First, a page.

When the alternate, Kelvin timeline was jump started with the absurdly slick reboot, director J.J. Abrams was given a chance to start over and mold things to suit a more modern audience and while it borrowed liberally from Star Wars to create a more actiony kind of tone, watching these new versions of beloved characters meeting and interacting for the “first” time still kept things firmly in the world of Star Trek. However, not only does Into Darkness go too far into that world, but it clumsily attempts to chuck a sizable dose of Nolan in there too, riffing on the Dark Knight trilogy to beef up a political angle. Now all this wouldn’t be so bad normally (Star Trek has always been a commentary about the times we live in) and God knows the movies have had dodgy Starfleet officers before, but the plot of a morally corrupt Admiral having not only already amassed and created massive weapons of mass destruction but defrosting and enlisting a genetically enhanced war criminal, is barely subtext. Simply put, a Starfleet corrupted to this level simply goes against everything the franchise has stood for and to compound the problem is that the screenwriters have also felt compelled to akwkwardly cram in as many references to Star Trek II as humanly possible. Villain actor Benedict Cumberbatch is a coldly efficient John Harrison, but he’s no Kahn Noonien Singh (especially with some bizarre gurning during the final third) and the laboured attempts to mirror the greatest Trek ever made fall flatter than a trodden on Tribble and even veers into blasphemy with a cringe inducing redux of the “KAAAAAHHHHN!” moment.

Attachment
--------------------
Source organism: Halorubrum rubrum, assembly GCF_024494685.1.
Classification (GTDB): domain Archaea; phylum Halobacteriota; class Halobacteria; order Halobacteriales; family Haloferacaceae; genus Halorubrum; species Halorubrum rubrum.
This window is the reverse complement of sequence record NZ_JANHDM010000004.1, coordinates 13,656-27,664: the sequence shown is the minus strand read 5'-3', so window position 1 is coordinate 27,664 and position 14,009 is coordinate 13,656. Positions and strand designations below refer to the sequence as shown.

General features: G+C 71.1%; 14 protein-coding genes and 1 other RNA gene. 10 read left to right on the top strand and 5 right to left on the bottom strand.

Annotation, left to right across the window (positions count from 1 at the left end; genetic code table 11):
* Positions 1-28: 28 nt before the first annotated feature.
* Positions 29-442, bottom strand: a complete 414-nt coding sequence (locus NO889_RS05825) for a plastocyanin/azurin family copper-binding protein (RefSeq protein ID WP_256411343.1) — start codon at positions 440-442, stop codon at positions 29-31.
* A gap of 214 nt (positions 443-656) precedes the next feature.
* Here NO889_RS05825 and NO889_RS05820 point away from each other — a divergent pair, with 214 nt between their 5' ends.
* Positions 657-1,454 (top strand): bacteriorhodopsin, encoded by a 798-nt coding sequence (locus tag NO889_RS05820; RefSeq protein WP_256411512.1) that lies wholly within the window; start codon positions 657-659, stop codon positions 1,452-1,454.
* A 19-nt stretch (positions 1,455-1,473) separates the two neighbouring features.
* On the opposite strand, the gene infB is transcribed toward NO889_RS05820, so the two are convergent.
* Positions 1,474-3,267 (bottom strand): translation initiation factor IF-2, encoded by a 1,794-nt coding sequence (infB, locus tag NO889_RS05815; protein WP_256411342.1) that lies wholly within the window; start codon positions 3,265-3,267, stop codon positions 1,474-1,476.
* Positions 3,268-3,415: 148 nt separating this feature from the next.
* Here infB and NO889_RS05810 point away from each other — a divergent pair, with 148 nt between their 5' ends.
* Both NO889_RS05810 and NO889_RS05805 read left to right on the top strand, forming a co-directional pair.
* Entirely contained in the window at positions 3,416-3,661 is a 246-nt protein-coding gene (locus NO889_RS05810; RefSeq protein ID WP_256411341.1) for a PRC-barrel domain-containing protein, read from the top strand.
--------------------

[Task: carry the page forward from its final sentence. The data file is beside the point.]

Adding even more problems to the misjudged Wrath Of Kahn worship and the heavy handed political references is also the fact that the movie attempts to pull off shocking plot twists and plot resolutions with some staggeringly lazy script writing (Bigger, evil Enterprise; character reviving smart blood; unnecessary destruction; Spock going full beast mode) with result in turning a truly joyful reboot into just another explosion obsessed blockbuster.
However, as laboured as the film is, none of it can be blamed on the lush visuals, cracking score or any the cast, who still have that striking chemistry in place despite all the present gloom and the film even manages to open with a stunningly amazing pre-credits sequence that arguably stands as possibly the single greatest Trek set piece ever filmed. The brief adventure sees the entire crew battling to extinguish a volatile volcano before it erupts and destroys the primitive culture who inhabit the planet and in nine short minutes shows us how frustratingly perfect the film could have been if they’d actually bothered to make an actual Star Trek movie. All the crew manage to get a look in, it’s funny, touching, exciting and has a killer denouement as Kirk desperately tries to dance between the raindrops of the Prime Directive while looking to have his moral cake and eat it.
I mean – there’s other good stuff too… The action is robust, the scale is huge and we even get a meaty supporting role for Peter Weller, but despite being fairly watchable, Into Darkness’ choice to avoid seeking out new life and new civilisations in favour of being caught between outing a shitty government and capturing a sci-fi Bin Laden surrogate simply just feels like a lazy and overdone plot trope. So worst Trek ever? Of course not, Star Trek Into Darkness still boldly goes, it’s just a massive disappointment that it’s mostly in the wrong direction.